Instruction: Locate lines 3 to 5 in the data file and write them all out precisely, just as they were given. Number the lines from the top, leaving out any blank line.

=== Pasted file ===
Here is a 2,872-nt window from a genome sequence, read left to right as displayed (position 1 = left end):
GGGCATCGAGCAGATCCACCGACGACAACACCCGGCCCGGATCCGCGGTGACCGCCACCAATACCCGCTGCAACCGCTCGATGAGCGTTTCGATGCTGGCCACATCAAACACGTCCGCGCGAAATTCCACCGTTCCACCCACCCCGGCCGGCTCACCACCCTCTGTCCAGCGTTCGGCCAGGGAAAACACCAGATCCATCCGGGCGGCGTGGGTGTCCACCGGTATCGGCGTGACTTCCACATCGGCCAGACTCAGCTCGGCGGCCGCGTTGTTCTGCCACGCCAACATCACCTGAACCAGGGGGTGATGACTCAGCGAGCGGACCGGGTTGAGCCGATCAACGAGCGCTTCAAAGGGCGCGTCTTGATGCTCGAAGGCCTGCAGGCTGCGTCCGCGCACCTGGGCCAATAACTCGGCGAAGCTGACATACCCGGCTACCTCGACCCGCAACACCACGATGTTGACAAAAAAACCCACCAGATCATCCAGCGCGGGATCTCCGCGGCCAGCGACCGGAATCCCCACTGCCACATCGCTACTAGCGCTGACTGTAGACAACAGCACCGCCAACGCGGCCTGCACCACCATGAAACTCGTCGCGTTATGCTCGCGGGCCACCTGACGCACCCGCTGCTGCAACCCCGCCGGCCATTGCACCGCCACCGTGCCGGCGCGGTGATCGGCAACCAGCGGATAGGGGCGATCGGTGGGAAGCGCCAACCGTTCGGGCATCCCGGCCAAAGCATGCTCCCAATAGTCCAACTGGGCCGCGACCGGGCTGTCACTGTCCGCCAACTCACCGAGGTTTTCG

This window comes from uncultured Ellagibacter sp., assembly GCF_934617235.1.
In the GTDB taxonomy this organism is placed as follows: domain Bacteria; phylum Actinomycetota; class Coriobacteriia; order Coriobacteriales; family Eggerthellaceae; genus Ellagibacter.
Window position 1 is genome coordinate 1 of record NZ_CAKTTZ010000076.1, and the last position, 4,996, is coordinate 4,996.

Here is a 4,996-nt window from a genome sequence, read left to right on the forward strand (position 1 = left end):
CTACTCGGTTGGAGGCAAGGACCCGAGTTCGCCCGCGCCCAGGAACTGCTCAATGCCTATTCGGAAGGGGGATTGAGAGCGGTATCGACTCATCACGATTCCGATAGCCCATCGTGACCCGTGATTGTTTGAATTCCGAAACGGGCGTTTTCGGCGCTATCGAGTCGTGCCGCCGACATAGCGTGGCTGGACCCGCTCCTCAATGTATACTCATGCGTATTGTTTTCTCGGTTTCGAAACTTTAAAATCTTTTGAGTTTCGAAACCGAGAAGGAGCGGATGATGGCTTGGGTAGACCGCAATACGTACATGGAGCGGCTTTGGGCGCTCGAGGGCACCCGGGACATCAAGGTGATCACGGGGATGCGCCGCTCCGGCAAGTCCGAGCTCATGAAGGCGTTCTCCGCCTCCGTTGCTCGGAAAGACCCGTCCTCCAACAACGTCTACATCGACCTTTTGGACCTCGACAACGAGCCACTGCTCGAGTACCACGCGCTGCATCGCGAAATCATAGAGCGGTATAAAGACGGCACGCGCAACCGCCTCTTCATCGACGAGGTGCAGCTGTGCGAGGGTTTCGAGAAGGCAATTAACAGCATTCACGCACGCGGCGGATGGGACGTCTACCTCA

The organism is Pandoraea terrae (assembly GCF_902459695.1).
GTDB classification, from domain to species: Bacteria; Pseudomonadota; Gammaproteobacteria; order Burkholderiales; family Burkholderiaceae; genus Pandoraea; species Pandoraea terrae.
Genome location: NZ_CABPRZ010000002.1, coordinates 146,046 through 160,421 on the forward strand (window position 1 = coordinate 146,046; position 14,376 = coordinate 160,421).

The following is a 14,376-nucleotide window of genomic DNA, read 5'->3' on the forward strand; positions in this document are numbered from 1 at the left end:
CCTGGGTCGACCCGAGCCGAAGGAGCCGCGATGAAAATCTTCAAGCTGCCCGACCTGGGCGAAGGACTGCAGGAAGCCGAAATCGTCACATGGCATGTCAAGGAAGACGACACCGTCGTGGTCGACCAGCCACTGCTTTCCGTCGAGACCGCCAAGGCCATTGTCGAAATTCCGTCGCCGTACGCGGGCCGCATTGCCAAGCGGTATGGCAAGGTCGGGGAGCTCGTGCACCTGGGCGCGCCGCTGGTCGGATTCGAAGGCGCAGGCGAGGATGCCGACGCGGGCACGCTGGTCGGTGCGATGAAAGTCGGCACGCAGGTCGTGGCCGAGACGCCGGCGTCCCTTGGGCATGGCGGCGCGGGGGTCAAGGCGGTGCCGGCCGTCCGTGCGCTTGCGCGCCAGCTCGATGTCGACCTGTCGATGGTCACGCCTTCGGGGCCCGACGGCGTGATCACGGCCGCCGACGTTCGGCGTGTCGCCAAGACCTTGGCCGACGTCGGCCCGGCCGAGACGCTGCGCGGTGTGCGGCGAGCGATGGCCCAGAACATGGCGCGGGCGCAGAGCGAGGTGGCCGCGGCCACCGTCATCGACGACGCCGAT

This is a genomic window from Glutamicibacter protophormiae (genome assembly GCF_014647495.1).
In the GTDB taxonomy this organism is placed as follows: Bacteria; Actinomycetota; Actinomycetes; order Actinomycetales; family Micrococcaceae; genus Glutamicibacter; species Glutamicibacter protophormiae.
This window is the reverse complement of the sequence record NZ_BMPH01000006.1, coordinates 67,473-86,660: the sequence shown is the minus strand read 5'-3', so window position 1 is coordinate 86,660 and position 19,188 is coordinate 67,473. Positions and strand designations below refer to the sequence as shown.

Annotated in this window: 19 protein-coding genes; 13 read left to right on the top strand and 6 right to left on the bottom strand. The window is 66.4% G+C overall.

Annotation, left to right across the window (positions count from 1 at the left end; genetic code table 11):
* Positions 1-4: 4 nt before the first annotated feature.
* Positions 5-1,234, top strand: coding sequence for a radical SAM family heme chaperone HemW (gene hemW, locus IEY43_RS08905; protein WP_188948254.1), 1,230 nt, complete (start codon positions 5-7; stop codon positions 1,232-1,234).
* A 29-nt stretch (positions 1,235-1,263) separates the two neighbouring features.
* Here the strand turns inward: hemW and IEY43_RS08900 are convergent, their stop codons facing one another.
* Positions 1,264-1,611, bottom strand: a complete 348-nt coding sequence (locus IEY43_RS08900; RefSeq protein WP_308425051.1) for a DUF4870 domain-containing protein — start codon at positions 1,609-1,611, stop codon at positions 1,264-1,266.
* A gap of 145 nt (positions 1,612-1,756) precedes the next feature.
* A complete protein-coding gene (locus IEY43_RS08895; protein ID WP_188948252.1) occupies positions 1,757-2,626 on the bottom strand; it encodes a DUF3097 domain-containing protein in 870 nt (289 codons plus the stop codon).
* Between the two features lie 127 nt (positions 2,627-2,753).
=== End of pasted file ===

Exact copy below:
This window comes from uncultured Ellagibacter sp., assembly GCF_934617235.1.
In the GTDB taxonomy this organism is placed as follows: domain Bacteria; phylum Actinomycetota; class Coriobacteriia; order Coriobacteriales; family Eggerthellaceae; genus Ellagibacter.
Window position 1 is genome coordinate 1 of record NZ_CAKTTZ010000076.1, and the last position, 4,996, is coordinate 4,996.